I still remember getting that message, three days before my best friend and I were headed to Paris. I understood everything my editor was saying, but I needed a couple days to just sit with it, figure out where I’d start, and as long as I was on vacation, why not? I thought about it often as I roamed the streets of what is now my favorite city, taking in the Eiffel Tower and other scenery, and came back with some great ideas for the opening scene. I had Chapter 1 finished by the end of the holidays.

Chapter 1. As in 49 chapters more and I’d have a finished copy again.

In December 2010, 12 months later, I thought I did. My editor signed off, and I sent the “final draft” to that folder to save.Time to send some query letters to agents, my project for the next couple of months.

In March, I have some e-mails from when the idea of Evolved Publishing came along. With this company, I could publish my book now, or at least soon if I wanted. Great! One last review to make sure it was ready for primetime, and then I’d be set.

Did you know a memoir is typically supposed to be between 75,000 and 80,000 words? I didn’t, and at the time, mine was 93,000. According to a few more e-mail exchanges entitled “cut like crazy,” in the course of three months, my editor and I took it down to 80 — a lot of reconstruction, a lot of updates. A lot of more editing.

We finally finished at the end of this summer, and all I needed now was an independent reviewer. Let her make a few simple suggestions and I’ll be good to go — let’s get this thing out by Halloween!

Or, according to the e-mail she sent back, maybe I should restructure the first 8 chapters entirely.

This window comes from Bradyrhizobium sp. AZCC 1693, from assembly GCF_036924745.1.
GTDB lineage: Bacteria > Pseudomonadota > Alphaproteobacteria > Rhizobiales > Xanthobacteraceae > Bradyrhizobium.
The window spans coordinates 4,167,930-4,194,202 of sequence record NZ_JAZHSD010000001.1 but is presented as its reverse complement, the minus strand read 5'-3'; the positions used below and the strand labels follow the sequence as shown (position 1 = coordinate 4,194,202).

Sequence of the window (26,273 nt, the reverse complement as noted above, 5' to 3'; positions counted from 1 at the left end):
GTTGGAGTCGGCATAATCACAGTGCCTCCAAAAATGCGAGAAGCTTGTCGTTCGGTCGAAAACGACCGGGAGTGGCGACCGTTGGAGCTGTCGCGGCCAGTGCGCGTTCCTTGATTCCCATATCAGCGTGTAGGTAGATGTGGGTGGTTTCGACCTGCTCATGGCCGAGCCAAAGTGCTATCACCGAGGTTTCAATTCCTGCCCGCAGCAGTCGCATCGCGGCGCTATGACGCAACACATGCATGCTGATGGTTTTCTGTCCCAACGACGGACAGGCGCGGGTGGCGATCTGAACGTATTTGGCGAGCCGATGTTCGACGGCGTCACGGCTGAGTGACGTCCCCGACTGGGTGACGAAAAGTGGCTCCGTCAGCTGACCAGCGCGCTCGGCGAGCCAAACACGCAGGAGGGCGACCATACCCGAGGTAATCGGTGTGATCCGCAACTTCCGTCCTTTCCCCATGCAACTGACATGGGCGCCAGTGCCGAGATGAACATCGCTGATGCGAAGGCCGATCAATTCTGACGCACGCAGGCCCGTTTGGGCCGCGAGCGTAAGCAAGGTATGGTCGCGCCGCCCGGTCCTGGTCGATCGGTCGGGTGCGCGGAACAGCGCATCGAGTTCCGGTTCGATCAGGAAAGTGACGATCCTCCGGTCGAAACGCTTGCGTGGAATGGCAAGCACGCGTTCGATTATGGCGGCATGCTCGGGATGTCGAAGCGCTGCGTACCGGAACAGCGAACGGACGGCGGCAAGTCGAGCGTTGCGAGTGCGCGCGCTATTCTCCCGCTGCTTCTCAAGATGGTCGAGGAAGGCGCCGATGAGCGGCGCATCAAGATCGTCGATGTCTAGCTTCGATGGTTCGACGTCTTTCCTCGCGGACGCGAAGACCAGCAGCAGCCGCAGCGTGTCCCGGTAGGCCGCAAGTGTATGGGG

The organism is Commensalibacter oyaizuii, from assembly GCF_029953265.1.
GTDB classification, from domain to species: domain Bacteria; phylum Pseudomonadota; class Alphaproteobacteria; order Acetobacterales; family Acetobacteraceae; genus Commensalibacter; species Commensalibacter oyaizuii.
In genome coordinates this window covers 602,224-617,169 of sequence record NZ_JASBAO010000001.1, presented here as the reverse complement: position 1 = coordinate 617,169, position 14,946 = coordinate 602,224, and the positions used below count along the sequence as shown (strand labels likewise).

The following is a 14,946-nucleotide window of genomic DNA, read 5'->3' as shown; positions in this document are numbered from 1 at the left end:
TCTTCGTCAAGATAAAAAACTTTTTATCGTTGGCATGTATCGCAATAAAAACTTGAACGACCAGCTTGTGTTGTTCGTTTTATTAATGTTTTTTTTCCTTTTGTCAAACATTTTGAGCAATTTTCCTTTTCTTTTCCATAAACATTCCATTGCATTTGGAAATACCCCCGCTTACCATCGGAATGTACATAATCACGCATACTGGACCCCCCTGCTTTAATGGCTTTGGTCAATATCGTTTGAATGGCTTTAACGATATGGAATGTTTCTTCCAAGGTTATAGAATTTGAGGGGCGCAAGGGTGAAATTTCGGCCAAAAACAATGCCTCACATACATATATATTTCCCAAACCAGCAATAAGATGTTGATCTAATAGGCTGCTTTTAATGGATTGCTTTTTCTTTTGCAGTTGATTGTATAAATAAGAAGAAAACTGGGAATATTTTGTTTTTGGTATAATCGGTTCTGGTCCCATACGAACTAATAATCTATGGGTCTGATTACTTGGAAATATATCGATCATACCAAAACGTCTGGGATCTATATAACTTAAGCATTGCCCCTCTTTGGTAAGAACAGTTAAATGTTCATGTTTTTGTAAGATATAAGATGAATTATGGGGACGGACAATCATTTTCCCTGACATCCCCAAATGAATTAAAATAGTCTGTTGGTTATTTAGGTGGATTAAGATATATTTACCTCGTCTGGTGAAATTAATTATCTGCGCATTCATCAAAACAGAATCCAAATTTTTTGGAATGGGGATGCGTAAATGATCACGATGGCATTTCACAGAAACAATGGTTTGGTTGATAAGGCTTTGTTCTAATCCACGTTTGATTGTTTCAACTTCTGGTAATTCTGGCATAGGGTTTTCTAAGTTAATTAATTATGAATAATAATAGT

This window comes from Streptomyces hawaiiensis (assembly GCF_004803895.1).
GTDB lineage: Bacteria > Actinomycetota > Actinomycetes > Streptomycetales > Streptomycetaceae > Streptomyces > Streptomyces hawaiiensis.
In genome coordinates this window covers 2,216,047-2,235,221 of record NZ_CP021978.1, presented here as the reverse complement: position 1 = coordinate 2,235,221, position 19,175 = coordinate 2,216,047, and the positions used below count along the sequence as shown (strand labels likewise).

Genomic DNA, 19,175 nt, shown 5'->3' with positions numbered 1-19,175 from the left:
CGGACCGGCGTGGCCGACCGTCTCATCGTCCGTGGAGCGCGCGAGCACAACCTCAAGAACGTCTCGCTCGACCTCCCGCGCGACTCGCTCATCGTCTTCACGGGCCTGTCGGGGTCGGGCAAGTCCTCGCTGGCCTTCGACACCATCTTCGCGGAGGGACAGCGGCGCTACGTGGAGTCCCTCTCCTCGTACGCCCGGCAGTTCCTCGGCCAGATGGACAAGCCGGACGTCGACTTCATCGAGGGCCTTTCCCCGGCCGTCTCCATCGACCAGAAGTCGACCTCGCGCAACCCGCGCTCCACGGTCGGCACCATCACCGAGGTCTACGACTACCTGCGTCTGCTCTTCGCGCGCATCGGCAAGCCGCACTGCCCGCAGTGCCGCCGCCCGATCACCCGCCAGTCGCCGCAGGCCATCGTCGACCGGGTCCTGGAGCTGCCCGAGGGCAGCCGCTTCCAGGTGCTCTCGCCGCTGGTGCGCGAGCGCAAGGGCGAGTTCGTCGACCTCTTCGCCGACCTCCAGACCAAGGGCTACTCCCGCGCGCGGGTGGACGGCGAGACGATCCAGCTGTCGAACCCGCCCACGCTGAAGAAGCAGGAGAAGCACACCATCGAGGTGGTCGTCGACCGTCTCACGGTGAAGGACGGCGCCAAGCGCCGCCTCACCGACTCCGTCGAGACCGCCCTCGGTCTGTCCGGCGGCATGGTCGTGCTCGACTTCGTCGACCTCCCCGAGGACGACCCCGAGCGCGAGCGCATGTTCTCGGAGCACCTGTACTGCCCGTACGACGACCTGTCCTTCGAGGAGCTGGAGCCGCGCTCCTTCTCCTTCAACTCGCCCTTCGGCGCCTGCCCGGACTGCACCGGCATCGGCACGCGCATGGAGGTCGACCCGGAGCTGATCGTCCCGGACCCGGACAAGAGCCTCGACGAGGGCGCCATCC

Hence, why there are about fifteen more e-mails in that folder with “updated” copies to and from my editor, all the way to yesterday, with that final signoff.

It turns out, after I finally called him this morning, that the word I was concerned about is actually fine being capitalized — good to show emphasis and importance to the readers. But there is a much a bigger lesson to take away than proper capitalization.

When I got to my dream school and cried every night from homesickness, I couldn’t imagine staying all the way to graduation. I did, and graduation day was one of the proudest days of my life — I’d reached a goal I’d been working towards for 4 whole years.

I’ve been writing this book for 7.

If you got bored with all of those e-mails above, I apologize, but each one helps to demonstrate the magnitude of this journey, and why it’s now almost comical that I lost a night’s sleep over a single word.

I’ve heard it said that “success often comes to those who are too busy to look for it,” but if you’re too busy, or too caught up in the small things, to appreciate how far you’ve come once in a while, then you need to take a step back.

I know I’m going to. After a few more good nights of sleep the rest of the week, Saturday night will be a huge celebration of the release, complete with friends, family, and some wine I’ve been saving for two years — I purchased it in Paris.